"Each man has a song and this is my song." (Leonard Cohen)

Sunday, February 27, 2011

Anything For Billy by Larry McMurtry (Simon & Schuster, 1988)


.
Any resemblance to actual events or locales or persons...
.

 
Anything for Billy is in many ways the exact opposite of John Vernon’s Billy the Kid novel, Lucky Billy. Professor Vernon’s book gained in credibility by being authentic and sticking scrupulously to the known facts about the life of William Bonney. Larry McMurtry deliberately invents freely.
.
All the characters are fictional – even Billy himself, who is named Billy Bone. There is a big rancher, Isinglass, who may be intended as the Chisum of the story but there is nothing Chisumish about him. The Garrett figure is Tully Roebuck but he bears no resemblance to Pat Garrett. Billy is killed by a jilted girlfriend, Katie Garza, half-Mexican daughter of Isinglass and future Mexican revolutionary.
.
The tale is lyrical and dreamlike in a free-association way. It’s like the Billy tale told by someone on peyote.
.
The story is narrated by Ben Sippy, of Philadelphia, dime novelist. This is an apt choice for narrator. There is a long tradition of the dime novelist accompanying Billy. Look at the crazed, idolatrous writer in The Left-Handed Gun or the innocent, slightly bewildered Bob Dylan in Pat Garrett & Billy the Kid. The novel is based on an amusing conceit: what if all the Utleys and Vernons and historians and eye-witnesses were wrong and it was the dime novelists who were right all along?
.
The characters are richly epic, almost Dickensian. There is runty Hill Coe, the greatest lawman-gunfighter after Hickok; Des Montaignes, the French ex-mountain man, saloon owner of the China Pond in Greasy Corners, and his clairvoyant old wife La Tulipe with her mule Bonaparte; Mesty-Woolah, the seven-foot Sudanese warrior who kills for Isinglass, and Lady Cecily Snow, the murderous English aristocrat who elopes with Billy. You get the idea.
.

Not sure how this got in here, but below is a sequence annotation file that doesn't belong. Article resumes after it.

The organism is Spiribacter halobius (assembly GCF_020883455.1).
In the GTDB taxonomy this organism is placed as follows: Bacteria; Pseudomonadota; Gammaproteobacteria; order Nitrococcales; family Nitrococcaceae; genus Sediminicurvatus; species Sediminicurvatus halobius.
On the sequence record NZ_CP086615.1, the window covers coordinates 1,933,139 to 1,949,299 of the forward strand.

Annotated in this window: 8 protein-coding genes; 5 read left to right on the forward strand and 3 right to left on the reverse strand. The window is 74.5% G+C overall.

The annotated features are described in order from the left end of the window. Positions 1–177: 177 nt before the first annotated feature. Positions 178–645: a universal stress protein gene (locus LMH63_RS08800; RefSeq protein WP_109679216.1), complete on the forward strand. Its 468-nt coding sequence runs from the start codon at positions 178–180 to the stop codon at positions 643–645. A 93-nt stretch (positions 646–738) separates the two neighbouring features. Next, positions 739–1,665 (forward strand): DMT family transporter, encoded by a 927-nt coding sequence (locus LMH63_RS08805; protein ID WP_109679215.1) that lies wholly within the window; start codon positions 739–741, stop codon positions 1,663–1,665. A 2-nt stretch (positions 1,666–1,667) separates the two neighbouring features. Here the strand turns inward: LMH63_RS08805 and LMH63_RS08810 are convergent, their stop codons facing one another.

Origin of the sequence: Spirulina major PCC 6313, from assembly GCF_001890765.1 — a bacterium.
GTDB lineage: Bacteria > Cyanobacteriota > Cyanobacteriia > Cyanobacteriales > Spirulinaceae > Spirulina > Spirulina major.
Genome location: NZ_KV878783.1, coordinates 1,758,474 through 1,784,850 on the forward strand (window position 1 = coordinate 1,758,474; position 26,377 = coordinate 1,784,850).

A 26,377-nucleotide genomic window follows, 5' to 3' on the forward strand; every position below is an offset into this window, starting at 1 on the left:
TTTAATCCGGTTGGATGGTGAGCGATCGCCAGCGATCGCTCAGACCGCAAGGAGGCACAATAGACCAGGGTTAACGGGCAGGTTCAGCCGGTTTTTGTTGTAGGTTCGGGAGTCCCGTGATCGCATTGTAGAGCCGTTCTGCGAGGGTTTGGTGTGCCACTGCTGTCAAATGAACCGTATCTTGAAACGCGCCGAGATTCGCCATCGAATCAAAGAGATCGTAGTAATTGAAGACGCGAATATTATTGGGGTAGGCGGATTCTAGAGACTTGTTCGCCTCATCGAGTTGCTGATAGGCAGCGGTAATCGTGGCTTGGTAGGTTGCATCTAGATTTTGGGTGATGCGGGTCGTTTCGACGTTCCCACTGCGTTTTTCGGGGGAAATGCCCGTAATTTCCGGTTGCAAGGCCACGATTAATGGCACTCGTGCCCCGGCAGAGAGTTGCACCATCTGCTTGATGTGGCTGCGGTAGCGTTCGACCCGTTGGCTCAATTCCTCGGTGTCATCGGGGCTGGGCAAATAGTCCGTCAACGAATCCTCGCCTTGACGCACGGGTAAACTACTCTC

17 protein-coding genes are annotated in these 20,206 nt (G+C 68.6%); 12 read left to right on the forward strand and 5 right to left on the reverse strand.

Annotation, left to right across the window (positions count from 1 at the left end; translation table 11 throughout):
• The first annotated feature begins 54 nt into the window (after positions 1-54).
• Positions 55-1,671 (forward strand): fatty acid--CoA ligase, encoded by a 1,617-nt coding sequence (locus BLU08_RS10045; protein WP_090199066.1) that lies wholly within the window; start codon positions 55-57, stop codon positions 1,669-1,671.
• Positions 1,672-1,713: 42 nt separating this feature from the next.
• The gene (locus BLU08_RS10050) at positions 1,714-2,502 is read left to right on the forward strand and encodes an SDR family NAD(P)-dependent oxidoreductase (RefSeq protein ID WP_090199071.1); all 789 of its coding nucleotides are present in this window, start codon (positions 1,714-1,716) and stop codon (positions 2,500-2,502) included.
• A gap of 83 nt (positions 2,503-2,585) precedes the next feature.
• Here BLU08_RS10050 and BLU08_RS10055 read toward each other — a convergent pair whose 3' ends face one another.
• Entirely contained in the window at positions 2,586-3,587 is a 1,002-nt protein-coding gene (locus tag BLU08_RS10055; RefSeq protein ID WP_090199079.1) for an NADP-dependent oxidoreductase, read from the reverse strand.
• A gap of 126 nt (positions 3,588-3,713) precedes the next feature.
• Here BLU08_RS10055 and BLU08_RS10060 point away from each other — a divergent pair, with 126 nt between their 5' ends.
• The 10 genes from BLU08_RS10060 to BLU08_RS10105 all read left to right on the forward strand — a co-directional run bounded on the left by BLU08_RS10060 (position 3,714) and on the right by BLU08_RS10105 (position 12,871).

The novel is fun, it’s light, it’s quite lyrical in parts and the story is told in a straightforward narrative with no trendy dodging about in time. Violence appears as suddenly on the page as it must have happened in reality and is occasionally treated as an act of banality and occasionally inconsequence. Characters, however rich, are despatched as ruthlessly by the author as by the assassin.
.
The book is full of humor and memorable characters. Billy himself is a lousy shot, adolescent, unthinkingly murderous, short-sighted and ill.
.
A very few real people are referred to briefly – the Earps and Hickok – and one real person, Doc Holliday, makes a short appearance but he has no lines. Perhaps by introducing as the only authentic personage in the story a famous figure of the West for whom there is no evidence at all that he met Billy, McMurtry is making a mocking point.
.
I love much of McMurtry’s work, as most Western addicts do, but I must say that while I quite enjoyed this read in a light way, I wouldn’t class it as a must-read or one of his greatest efforts. It certainly adds nothing whatever to our understanding of William Bonney but then it is clear from page one that that was not his aim. Actually, even before page 1: on an early title page of the book you read "Any resemblance to actual events or locales or persons, living or dead, is entirely coincidental." So be warned!
.


 

No comments:

Post a Comment